TITLE

The intravertebral vacuum phenomen as specific sign of osteonecrosis in vertebral compression fractures: results from a radiological and histological study

AUTHOR(S)
Libicher, Martin; Appelt, Andreas; Berger, Irina; Baier, Martin; Meeder, Peter-Jürgen; Grafe, Ingo; DaFonseca, Katharina; Nöldge, Gerd; Kasperk, Christian; Meeder, Peter-Jürgen; Nöldge, Gerd
PUB. DATE
September 2007
SOURCE
European Radiology;Sep2007, Vol. 17 Issue 9, p2248
SOURCE TYPE
Academic Journal
DOC. TYPE
journal article
ABSTRACT
This study investigated the prevalence of the intravertebral vacuum phenomenon (IVP) and osteonecroses in vertebral compression fractures (VCFs). We therefore performed an histological analysis of biopsies obtained from VCFs prior to balloon kyphoplasty. Computed tomography (CT) scans were reviewed regarding the presence of an IVP (i.e. cleft sign, Kümmell disease). We reviewed the data of 266 consecutive patients treated by balloon kyphoplasty in 501 procedures from 2002 to 2004. From 180 patients (68%) we obtained adequate bone tissue for histological evaluation. Biopsy specimens were analysed regarding the presence of osteoporosis, infection, malignancy and osteonecrosis. CT scans of all 180 patients were reviewed for presence of an IVP. Histological examination revealed 135 (75%) osteoporoses, 20 (11%) neoplasms, 12 (7%) trauma cases and 13 (7%) osteonecroses. An IVP was present in 12 (7%) patients. There was a significant association of osteonecrosis and IVP (P < 0.0001). Eleven of 12 patients with a vacuum phenomenon showed an osteonecrosis on histology, whereas 11 of 13 patients with osteonecrosis showed an IVP on CT. The IVP is a specific sign of osteonecrosis in vertebral compression fractures (sensitivity 85%, specificity 99%, positive predictive value 91%). Our findings strongly support the thesis that an IVP indicates local bone ischemia associated with a non-healing vertebral collapse and pseudarthrosis.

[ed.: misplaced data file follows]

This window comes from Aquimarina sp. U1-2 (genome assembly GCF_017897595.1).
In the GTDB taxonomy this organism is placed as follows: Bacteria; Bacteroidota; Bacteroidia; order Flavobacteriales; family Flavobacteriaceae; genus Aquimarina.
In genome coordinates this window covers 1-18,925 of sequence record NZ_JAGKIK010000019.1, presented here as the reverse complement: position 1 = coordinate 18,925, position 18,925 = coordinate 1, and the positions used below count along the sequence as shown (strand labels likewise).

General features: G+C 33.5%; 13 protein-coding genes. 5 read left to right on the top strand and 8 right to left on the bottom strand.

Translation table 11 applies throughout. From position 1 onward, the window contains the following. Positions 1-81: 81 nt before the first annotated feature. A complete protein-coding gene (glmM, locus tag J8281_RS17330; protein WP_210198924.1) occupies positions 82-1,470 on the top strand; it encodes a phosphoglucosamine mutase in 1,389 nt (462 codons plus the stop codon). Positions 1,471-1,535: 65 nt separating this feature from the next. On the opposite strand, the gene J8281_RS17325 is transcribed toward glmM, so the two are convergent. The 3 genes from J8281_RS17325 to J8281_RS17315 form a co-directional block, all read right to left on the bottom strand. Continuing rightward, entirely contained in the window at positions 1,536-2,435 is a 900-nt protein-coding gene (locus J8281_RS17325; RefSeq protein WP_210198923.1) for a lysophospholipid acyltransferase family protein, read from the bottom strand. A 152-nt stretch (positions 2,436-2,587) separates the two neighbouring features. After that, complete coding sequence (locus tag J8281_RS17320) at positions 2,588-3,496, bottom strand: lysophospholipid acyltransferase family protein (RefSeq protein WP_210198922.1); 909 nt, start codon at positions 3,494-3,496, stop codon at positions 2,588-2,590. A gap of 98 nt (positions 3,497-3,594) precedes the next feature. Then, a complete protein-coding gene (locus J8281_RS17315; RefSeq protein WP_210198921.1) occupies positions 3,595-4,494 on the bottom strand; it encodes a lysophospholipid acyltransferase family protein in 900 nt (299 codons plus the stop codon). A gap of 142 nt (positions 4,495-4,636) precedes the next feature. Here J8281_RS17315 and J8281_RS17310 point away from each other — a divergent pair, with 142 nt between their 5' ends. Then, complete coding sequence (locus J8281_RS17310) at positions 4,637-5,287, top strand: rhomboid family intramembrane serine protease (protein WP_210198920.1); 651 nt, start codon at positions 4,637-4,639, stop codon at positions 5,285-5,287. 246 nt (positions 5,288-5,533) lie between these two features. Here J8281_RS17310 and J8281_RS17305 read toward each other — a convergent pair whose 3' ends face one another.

ACCESSION #
26210651

 

Share

Read the Article

Courtesy of THE LIBRARY OF VIRGINIA

Sorry, but this item is not currently available from your library.

Try another library?
Sign out of this library

Other Topics